Tuesday 20 June. 6.30pm. Children & Young People Scrutiny Sub-Committee 

Major item: Youth Engagement Strategy and Championing Children in Croydon

Thursday 22 June. 10.30am. Licensing Committee

Thursday 22 June. 6.30pm. Planning Committee followed by Sub-committee

Monday 26 June. 6.30pm. Council

Tuesday 27 June. 5.30pm. South West London Waste Partnership Joint Committee

Tuesday 27 June. 6.30pm. Scrutiny & Overview Committee

Wednesday 28 June. 5pm. Adult Social Services Review Panel

Thursday 29 June. 6.30pm. General Purposes and Audit Committee

Papers can be accessed at


Note: papers usually go up one week before the meeting.

Community Safety Strategy silent on action against deprivation

‘There is a correlation between areas of high deprivation and crime rates in Croydon; more crime is committed in the north of the borough, largely due to a higher population density, and more pockets of deprivation.’ (para 3.10

While the role of deprivation in crime is recognised, the community safety strategy for 2017-20 being considered by the Cabinet on Monday 19 June r says nothing about how to reduce it.

The strategy will focus on:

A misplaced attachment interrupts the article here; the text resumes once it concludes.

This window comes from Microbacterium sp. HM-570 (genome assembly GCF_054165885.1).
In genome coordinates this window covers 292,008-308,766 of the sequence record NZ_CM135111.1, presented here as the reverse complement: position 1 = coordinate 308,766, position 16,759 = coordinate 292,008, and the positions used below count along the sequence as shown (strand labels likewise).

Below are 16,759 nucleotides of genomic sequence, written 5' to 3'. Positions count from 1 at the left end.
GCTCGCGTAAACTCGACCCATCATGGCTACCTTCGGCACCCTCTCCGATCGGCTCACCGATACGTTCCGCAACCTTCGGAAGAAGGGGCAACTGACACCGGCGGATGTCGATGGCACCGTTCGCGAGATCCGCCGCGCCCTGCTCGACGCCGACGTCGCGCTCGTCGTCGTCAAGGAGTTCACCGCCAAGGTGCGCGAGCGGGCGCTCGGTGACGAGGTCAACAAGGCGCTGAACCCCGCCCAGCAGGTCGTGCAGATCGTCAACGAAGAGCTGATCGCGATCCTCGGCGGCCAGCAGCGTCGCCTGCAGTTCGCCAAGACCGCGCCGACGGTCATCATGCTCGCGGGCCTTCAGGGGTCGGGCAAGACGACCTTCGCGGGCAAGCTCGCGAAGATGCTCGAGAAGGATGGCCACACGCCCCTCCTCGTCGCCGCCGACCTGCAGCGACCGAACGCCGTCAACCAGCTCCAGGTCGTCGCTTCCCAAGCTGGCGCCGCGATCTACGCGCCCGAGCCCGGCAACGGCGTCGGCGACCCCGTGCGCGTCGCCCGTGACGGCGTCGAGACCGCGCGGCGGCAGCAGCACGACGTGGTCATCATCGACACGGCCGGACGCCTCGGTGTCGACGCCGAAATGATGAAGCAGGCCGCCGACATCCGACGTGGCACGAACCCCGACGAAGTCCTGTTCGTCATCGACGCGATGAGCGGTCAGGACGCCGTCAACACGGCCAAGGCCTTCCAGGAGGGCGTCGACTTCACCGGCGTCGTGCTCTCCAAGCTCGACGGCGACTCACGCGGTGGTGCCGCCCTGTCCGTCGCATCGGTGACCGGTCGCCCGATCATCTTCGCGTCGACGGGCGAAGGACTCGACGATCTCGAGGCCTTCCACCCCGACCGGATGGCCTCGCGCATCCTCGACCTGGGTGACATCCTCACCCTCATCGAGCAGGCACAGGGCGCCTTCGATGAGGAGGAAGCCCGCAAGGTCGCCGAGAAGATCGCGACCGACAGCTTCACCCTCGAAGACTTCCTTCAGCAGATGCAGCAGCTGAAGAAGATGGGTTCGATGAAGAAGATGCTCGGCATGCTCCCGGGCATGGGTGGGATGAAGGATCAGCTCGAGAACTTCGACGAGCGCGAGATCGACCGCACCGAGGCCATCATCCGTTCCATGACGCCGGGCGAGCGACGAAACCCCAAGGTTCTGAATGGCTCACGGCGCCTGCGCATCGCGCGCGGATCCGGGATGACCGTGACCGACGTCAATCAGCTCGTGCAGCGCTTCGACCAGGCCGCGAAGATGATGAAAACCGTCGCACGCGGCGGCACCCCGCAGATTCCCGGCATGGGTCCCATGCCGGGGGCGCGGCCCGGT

• reducing the overall crime rate in Croydon; focus on violent crime and domestic violence.
  • improving the safety of children and young people.
  • Improving public confidence and community engagement.
  • Tackling anti-social behaviour and environmental crime.
  • improving support and reduce vulnerability for all victims of crime; focus on hate crime.

Cabinet may find Small Business Commission recommendations unacceptable

The Cabinet on 19 June may find that it is unable to agree with all of the recommendations being made by the Small Business Commission in its interim report. Can you work out which those will be?

Small Business Commission Cabinet paper 19 June

Small Business Commission interim report June 2017

Council plans to outsource leisure centres, parks and open space

‘The operator will enhance the current offer, deliver significant financial savings, and work in partnership with the Council’s existing services. The Council is seeking an operator who will provide a renewed focus to sport, physical activity and leisure in Croydon, and will make use of all the varied assets in the borough to provide a joined up package developing and managing operations, maximising commercial opportunities and delivering social objectives by adhering to key national, regional and local strategic policy. There will be opportunities to develop existing facilities, and working with the Council and partners to develop sport and physical activity through commercial and sustainable partnerships and investment.’


Council makes £33.9m from parking fines


Planned cycle ways


The Council’s Scrutiny Committee considered the cycling strategy at its meeting on Tuesday 13 June. To see the detailed papers go to